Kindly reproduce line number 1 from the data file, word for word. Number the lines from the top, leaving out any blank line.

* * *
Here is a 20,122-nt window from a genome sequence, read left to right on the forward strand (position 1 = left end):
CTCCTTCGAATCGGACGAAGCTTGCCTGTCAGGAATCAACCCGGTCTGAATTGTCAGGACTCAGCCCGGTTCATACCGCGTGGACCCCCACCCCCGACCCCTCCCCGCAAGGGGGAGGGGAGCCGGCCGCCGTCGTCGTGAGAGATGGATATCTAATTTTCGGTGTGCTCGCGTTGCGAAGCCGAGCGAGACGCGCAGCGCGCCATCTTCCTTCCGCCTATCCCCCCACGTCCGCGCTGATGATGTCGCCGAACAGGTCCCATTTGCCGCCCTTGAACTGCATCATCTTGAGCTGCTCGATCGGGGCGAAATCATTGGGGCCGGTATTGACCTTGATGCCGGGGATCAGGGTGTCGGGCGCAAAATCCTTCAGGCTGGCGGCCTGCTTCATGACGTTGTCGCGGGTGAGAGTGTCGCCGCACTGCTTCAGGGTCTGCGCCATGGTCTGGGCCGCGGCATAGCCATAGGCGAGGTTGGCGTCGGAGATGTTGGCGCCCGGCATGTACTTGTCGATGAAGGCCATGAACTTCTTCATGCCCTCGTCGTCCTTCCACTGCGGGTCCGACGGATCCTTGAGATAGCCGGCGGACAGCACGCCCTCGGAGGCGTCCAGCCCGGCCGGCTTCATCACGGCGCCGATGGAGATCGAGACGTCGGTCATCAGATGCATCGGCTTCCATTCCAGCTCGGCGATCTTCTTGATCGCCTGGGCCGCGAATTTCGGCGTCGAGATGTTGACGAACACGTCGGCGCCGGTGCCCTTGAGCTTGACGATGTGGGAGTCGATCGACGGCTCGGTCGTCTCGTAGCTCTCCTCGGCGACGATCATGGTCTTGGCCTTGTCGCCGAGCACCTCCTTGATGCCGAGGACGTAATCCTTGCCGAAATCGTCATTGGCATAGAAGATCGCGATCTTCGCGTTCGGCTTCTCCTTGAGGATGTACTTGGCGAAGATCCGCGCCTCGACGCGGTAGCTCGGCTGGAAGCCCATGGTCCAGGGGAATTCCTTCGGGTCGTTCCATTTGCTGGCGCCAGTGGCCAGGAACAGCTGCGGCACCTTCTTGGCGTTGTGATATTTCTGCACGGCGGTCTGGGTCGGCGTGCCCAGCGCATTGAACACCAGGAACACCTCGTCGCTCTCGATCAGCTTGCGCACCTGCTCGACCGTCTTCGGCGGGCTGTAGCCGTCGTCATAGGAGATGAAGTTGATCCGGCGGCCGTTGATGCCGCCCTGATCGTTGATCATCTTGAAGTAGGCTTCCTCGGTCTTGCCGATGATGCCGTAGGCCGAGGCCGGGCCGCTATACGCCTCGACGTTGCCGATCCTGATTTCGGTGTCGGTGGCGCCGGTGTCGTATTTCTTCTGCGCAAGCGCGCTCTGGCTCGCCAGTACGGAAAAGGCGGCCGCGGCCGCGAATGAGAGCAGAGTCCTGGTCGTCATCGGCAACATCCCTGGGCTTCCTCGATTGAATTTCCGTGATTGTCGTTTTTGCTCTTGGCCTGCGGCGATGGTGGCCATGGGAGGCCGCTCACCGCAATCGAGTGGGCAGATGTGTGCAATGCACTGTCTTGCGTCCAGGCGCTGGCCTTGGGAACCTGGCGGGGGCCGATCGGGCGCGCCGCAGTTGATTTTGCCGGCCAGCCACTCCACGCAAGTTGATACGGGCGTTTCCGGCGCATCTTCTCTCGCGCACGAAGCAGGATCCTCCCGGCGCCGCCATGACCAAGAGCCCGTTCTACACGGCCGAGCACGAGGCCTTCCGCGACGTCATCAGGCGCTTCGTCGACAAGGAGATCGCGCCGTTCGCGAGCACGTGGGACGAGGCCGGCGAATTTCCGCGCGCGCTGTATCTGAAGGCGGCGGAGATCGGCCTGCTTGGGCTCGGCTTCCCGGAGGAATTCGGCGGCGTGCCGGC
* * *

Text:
Here is a 20,122-nt window from a genome sequence, read left to right on the forward strand (position 1 = left end):